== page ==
A new policy update introduced by USCIS last week means children of green card applicants will be further protected from deportation while their parent’s green card application is in process.
Parents who enter the U.S. on temporary work visas and subsequently apply for permanent residence often have to wait years to gain approval due to ongoing processing delays and an ever increasing number of applicants.
Many of these applicants’ children who enter the U.S. as minors can ‘age out’ when they turn 21, while the parent is still waiting for their green card approval – meaning they will have to either apply for a separate visa, remain in the U.S. illegally, or return to their country of birth. The new update aims to protect children from ageing out and losing eligibility to obtain permanent residence – and provides a new method to calculate the child’s age that takes into account when an immigration visa number becomes “available” – effectively classifying affected children as a child even after they’ve turned 21.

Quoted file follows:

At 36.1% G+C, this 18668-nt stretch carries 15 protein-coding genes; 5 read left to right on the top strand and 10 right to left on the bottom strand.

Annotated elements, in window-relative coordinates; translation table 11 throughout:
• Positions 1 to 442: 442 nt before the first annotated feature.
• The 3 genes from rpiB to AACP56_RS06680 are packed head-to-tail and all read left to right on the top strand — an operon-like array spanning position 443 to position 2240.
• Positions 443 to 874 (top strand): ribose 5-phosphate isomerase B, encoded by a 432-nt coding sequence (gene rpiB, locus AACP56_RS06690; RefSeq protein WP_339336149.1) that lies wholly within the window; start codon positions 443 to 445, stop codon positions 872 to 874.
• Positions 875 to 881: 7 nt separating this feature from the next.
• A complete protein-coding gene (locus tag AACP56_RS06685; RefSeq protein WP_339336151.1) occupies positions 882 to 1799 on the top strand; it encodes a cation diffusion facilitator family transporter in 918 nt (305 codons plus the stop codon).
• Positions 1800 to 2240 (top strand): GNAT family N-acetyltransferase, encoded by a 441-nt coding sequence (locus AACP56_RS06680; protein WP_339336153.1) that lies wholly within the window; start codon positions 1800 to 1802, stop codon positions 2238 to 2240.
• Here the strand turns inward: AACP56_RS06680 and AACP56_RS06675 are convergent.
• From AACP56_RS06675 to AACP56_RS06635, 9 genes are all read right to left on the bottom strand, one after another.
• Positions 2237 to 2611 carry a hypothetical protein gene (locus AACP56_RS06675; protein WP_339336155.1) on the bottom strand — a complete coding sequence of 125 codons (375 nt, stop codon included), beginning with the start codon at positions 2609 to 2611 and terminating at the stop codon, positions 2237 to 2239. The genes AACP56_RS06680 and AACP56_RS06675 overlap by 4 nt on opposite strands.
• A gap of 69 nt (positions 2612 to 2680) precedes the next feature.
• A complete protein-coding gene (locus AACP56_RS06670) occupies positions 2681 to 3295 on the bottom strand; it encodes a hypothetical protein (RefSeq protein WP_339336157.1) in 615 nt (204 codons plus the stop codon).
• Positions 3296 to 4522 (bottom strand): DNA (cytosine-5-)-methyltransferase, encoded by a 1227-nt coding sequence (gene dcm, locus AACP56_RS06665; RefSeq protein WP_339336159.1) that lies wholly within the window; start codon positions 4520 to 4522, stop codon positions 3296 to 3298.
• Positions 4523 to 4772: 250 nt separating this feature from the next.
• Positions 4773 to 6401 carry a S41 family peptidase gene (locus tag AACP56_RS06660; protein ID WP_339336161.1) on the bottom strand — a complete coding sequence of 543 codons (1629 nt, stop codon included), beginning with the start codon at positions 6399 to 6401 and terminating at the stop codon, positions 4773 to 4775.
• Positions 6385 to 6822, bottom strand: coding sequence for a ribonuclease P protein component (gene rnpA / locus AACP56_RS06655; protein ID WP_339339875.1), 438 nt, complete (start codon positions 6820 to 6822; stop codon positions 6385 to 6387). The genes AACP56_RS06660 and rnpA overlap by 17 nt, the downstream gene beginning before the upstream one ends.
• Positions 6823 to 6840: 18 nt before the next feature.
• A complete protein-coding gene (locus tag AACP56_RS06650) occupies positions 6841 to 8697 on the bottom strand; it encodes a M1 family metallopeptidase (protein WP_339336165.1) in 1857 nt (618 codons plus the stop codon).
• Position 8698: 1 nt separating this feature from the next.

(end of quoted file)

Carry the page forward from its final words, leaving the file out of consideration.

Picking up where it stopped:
The Department of State’s Visa Bulletin is used to determine when a visa number becomes available and it has two charts – the ‘Dates for Filing’ chart, and the ‘Final Action Date’ chart. Previously, USCIS considered a visa number as “available”, for the purposes of calculating a child’s age, based on the ‘Final Action Date’ chart. Now, USCIS will use the ‘Dates for Filing’ chart instead, which allows children to ‘freeze’ their age at an earlier date.
If these noncitizens are eligible to adjust status because of the change in policy and they have filed for adjustment of status, they will also be eligible to apply for employment and travel authorization based on their pending adjustment of status application, and they generally will not lose previously issued employment or travel authorization.
Non-citizens who were previously denied green cards due to ageing out can also appeal as part of this new ruling.